The history of shipbuilding harbours many surprises, and the biography of Ernst A. Nönnecke is one example: a trained shipbuilding engineer and an accomplished opera singer at the same time, Nönnecke, born in Hamburg in 1921, had a reputation for his intuitive, rather artistic approach to shipbuilding; has was also a sculptor. In the late 1960s he came up with the brilliant idea of designing a ship with an asymmetric stern to account for the different flow conditions to the right versus left side of the propeller. His concept for optimizing flow and propulsion efficiency came more than a generation too early, however: the manual calculations proved to be extremely tedious, and implementing the design at the yard was even more tricky - and costly.
IT brings the breakthrough
But Nönnecke’s invention was by no means a wasted effort. It was implemented various times during the following decades, if with great effort, and the few ships built with twisted aft sections did prove the merits of the concept as an elegant alternative to retrofitting so-called pre-swirl devices such as fins or ducts to optimize the utilization of the propulsion systems‘ rotational losses.
But the real breakthrough came more recently, enabled by high-performing computers and advanced software. “What computers can do so much better than people,” explains Karsten Hochkirch, Head of Department - Fluid Engineering at DNV GL, “is find the right balance between improved propulsion efficiency and increased resistance.” This can be accomplished only by performing complex iterative calculations for a large number of design variants – a perfect job for computers.
High-fidelity computational fluid dynamics (CFD) today provides the right toolset for designing complex shapes efficiently. Used in combination with the formal parametric optimization procedure developed by DNV GL, this approach makes design optimization much more manageable and efficient. Within the scope of its ECO Lines hull design optimization services, DNV GL now offers asymmetric stern optimization. The procedure gives significant freedom in shape variation without altering the key design requirements. Using special CFD tools and custom-developed code tested and proven in hundreds of towing tank trials, the DNV GL experts combine ship and propulsion simulation techniques based on viscous Reynolds-averaged Navier–Stokes (RANS) equations with dedicated, state-of-the-art propeller analysis code to determine the propulsion efficiency of a given model with high accuracy.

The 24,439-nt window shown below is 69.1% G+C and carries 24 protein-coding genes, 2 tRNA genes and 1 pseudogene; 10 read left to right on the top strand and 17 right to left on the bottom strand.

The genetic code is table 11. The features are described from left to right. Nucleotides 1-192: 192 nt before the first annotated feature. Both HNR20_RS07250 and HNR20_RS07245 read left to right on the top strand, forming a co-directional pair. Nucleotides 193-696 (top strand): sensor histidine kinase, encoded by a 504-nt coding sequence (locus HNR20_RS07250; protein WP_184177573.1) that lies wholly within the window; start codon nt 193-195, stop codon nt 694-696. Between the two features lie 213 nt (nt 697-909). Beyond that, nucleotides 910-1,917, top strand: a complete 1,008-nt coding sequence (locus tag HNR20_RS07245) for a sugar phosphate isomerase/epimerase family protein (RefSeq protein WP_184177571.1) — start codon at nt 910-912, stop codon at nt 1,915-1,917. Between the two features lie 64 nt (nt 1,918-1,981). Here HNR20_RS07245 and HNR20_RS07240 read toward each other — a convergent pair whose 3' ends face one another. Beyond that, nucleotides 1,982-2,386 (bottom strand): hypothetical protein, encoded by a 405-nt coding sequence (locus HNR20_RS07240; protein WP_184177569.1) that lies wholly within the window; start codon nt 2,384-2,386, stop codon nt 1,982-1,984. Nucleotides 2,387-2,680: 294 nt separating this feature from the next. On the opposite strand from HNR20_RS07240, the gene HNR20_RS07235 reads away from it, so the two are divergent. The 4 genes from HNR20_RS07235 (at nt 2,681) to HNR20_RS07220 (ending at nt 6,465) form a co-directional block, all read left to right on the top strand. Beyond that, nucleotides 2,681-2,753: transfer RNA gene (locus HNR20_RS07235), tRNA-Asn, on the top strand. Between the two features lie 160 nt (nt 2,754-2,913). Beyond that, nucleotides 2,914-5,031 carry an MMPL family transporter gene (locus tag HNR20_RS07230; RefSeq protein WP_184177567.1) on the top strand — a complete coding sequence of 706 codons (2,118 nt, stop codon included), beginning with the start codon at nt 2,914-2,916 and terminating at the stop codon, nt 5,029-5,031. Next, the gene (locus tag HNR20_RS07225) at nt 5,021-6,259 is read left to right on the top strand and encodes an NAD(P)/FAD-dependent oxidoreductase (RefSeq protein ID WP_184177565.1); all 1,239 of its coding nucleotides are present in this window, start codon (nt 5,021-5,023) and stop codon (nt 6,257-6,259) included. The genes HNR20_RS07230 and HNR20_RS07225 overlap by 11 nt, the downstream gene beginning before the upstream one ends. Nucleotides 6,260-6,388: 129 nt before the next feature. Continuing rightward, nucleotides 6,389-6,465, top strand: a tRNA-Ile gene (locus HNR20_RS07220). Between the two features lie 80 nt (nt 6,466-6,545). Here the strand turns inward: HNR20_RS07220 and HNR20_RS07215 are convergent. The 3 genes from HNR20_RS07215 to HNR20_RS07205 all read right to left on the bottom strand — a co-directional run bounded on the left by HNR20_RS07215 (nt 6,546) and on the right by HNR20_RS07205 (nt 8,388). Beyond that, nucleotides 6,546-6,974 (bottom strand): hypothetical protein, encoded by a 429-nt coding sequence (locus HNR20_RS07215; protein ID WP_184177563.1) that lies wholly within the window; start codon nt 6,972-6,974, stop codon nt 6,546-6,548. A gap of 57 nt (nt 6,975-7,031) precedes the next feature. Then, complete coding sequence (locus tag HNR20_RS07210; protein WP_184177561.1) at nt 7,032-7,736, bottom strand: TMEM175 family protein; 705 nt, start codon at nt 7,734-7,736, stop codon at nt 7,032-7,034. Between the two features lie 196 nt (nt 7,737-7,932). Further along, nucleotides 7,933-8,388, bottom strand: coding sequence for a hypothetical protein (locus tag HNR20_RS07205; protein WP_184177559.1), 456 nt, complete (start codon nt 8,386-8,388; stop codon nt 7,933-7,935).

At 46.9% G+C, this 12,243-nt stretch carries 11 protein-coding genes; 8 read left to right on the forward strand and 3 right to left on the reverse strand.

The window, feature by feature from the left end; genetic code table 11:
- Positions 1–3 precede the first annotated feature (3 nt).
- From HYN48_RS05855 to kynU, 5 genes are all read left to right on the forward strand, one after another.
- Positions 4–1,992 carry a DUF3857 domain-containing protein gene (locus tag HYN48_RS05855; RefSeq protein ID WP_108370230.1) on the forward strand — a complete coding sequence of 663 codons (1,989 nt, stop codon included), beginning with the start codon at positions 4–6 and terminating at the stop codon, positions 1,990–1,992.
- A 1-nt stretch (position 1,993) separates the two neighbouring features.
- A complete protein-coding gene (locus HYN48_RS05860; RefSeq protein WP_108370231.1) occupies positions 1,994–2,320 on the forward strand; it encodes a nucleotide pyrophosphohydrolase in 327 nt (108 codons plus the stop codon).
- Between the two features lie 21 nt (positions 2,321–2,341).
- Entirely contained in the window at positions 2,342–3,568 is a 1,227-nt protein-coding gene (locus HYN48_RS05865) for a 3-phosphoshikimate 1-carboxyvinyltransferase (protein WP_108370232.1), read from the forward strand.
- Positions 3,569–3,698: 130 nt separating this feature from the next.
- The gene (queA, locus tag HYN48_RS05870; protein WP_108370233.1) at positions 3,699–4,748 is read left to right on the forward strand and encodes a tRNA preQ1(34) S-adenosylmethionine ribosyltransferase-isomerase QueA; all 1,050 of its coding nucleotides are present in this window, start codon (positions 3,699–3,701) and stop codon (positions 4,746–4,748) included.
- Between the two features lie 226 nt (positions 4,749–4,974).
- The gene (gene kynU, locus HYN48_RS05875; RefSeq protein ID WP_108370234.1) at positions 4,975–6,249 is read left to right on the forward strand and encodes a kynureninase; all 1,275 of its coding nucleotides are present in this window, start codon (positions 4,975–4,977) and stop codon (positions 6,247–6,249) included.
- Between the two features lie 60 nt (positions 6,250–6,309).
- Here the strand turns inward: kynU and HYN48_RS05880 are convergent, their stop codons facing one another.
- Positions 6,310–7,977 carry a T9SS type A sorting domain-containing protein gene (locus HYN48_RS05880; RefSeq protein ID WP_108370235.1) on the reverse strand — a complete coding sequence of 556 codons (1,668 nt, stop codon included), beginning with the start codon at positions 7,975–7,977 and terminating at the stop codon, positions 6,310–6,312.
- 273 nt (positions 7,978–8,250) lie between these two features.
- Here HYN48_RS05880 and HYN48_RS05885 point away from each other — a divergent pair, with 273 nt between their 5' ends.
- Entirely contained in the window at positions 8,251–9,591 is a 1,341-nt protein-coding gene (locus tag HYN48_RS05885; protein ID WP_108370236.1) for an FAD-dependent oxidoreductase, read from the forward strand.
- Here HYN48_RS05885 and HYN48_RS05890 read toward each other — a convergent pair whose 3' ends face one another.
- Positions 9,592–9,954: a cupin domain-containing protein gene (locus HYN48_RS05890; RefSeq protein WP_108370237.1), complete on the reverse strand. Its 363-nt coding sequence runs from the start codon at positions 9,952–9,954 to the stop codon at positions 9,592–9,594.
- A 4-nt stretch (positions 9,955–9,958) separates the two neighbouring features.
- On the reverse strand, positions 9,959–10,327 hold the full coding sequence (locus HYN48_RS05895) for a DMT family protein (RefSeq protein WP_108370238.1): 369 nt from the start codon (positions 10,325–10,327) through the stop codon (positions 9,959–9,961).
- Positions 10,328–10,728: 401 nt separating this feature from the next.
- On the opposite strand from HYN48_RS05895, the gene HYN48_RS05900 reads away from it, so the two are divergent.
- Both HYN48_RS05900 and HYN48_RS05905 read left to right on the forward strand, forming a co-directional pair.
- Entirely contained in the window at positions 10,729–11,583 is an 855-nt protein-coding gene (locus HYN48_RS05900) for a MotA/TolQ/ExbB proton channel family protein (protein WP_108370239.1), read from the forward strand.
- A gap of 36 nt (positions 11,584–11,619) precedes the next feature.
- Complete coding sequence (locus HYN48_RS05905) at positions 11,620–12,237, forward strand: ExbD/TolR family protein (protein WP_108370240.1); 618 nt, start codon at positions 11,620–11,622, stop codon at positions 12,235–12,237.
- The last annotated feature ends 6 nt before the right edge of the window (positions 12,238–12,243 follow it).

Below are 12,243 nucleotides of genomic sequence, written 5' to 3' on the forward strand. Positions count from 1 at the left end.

The formal hull shape optimization procedure begins by defining the objectives and optimizing the parametric model of the ship. What follows is a cyclic, iterative process to select the best-performing solution out of thousands of virtual model variations. In the RANS cycle, which is part of the routine, the results of the viscous flow calculations are used as input to the propeller computation tool, whose output is then fed back into the next round of viscous flow calculations. In a final stage, the most efficient models undergo virtual towing tank tests until the best variant has been identified. This entire process requires enormous computing power: “There are around 7,000 CPUs in the basement of the DNV GL building doing the work Nönnecke did by himself,” Hochkirch points out. When all computer work is done, a real-life scale model of the final design is built and taken to a traditional towing tank to verify the data.
The actual production processes at the yard have become much simpler, as well thanks to advanced CAD/CAM techniques and modern, CNC-controlled fabrication methods.
Considerable fuel savings
Several projects have demonstrated the potential of the DNV GL approach. In the case of a 38,000 dwt tanker design, DNV GL used the above-delineated procedure to compute the propulsion efficiencies and find the optimal asymmetric aft section for the vessel. The resulting twisted stern enabled a four per cent decrease in propulsion power compared to the original tanker design. In another project, a 3,000 TEU container ship was to be modified to minimize power consumption. Starting from a well-optimized symmetric baseline design, the asymmetric aft ship reduced propulsion power by three per cent, a result confirmed in model tests.
These and other examples have shown that the achievable gains in propulsion efficiency are generally higher for bulk carriers and tankers than for container ships. Depending on vessel design and operating profile, fuel efficiency improvements of up to five per cent are possible when starting from a well-designed symmetric baseline. Added benefits of a twisted stern include higher structural robustness and minimized vibration and fatigue.
The Fluid Engineering team at DNV GL can draw on decades of experience pioneering parametric hull line optimization. Implemented in close cooperation with both the customer and the yard, its ECO Lines asymmetric stern optimization service ensures reliable calculations, confirmed results from proven experts, and accurate execution at the yard. Ernst A. Nönnecke’s ingenious idea is finally coming to full fruition.